In recent years traditional bowhunting has been experiencing a bit of a renaissance. It seems that in this day and age in order to take our passion forward many of us decide to step back, way back.

After a few seasons of relative success with my compound I began to miss the early days spent honing the art and skill of archery. 3D shoots were starting to bore me, and shooting 50 yards and under with my compound had become too easy. While others around me were taking their skills and equipment to a level that allowed them to be proficient at yardages out to 100, I’d decided long before that “long range” archery was not for me. My passion for bowhunting was deeply rooted in the intimacy and simplicity of close range pursuit. It wasn’t long before I decided that a struggle stick would bring a whole new perspective to my short game.

When I started down the trad path, I thought of myself as an accomplished archer. I could not have been further from the mark. Diving into trad really let me get in tune with my equipment, and my own brain and body as a shooter. Having a mentor was essential, and in my opinion traditional archery represents one of the few remaining bastions of hunting where hard earned lessons and skills are passed down the old ways, in-person and through hours and hours of trial and error. From proper form, to tuning your arrows, and how everything from brace height to string silencers can affect your shot, the trad world is filled with things to occupy your mind and melt away the worries of the day. Perhaps this is why so many people get hooked on it?


After 3 months of practice, and a lot of tips from my new mentor Allan, I successfully arrowed my first trad bear. A modest sized black bear. But what the bear lacked for in size, the hunt truly made up for it. New friends, the adrenaline of calling a bear in to 4 yards, the fact that I shot over him at 10 yards, and the luck that I got another crack at him. I came away from that hunt knowing that a true challenge lay ahead of me. This is a common theme in the stick and string world, the size of the animal becomes secondary to the thrill of the hunt itself.

Expect to go home empty handed I was told by the experts. And they weren’t lying. Traditional archery is in many ways a double-edged sword. Although you may not tag out right away, you usually get to spend a lot more time with boots on the ground. So if it’s the actual act of hunting that you enjoy this may just be for you.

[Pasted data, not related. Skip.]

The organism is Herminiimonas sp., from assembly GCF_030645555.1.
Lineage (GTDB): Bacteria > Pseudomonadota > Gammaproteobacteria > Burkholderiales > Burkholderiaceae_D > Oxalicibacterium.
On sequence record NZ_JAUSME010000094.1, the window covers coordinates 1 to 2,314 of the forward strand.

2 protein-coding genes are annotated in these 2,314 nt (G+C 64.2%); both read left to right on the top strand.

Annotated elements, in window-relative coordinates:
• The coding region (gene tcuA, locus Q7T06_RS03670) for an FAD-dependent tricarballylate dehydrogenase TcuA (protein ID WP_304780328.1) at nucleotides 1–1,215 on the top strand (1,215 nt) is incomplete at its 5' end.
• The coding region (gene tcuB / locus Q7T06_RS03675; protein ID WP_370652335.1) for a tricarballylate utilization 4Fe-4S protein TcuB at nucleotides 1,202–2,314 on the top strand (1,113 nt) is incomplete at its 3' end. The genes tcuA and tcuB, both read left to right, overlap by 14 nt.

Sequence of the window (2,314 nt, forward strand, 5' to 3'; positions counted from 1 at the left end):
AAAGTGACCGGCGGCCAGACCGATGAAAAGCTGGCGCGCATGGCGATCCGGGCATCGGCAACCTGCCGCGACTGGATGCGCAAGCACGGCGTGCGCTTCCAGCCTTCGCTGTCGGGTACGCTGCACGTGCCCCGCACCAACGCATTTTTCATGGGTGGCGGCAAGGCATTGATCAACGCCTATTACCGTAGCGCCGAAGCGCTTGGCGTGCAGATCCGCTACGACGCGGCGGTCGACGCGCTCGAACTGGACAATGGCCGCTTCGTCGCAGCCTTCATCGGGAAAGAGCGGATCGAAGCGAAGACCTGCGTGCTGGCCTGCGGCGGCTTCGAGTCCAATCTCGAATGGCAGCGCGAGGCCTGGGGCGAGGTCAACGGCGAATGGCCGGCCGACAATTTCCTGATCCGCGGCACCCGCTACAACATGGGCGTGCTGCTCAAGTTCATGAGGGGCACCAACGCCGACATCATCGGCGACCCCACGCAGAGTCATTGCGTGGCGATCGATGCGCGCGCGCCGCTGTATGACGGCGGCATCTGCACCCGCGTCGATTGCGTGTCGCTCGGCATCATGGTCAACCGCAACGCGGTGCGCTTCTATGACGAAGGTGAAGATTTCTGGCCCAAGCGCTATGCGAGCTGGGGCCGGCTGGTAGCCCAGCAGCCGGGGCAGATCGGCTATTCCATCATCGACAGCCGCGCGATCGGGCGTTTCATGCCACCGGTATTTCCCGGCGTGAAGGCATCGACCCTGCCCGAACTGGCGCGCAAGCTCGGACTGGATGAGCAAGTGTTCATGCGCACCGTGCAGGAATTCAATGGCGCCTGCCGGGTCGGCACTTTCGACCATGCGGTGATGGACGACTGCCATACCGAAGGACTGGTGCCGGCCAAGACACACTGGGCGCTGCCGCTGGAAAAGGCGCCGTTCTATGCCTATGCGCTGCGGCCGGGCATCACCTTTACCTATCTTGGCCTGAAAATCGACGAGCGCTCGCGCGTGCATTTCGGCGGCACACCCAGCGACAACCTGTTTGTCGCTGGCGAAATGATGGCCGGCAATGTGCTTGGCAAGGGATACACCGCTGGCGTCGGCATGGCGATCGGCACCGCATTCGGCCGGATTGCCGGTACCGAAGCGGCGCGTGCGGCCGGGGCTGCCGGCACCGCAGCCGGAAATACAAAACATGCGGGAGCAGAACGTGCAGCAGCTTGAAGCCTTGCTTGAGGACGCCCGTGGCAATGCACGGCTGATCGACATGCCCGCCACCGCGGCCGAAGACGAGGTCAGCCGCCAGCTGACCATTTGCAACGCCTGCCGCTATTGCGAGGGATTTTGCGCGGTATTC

In my opinion, the best way to have a successful traditional hunt is to fully commit and forget the “safety net”. Leave your rifle or compound at home. Being a professional hunting guide in northern British Columbia I pride myself on my ability to get close to animals on their turf. Although I stalk game for a living I found myself challenged like never before. When it came to getting closer than 50 yards on a Stone sheep hunt last August my skills were stretched to their absolute limit. I was within compound range of legal rams multiple times, but could never get closer. I went home empty handed, but the hunt was still a complete success in my books. You can read that story in full here.

Although it will seem like the universe is working against you in the beginning, you will soon start to enjoy all the punishment and the challenges. Shooting in the backyard becomes electrifying again just like when you first started shooting a bow. You will find a sense of accomplishment when you’re stacking arrows at only 20 yards. Since stepping back, in time and in expectations, I’ve missed rams, record book grizzlies, goats, and even a bear or two. And yet, I have no plans to give up anytime soon.

If you make the switch, expect frustration, disappointment, failure and more lessons learned in a season than in all your previous years combined. But one day, maybe after a month, or maybe after years spent with the struggle stick, you will harvest something with your trad bow. And when it happens I can assure you, it will be the most exciting and fulfilling hunt you have ever experienced.


Posted by James Dorrett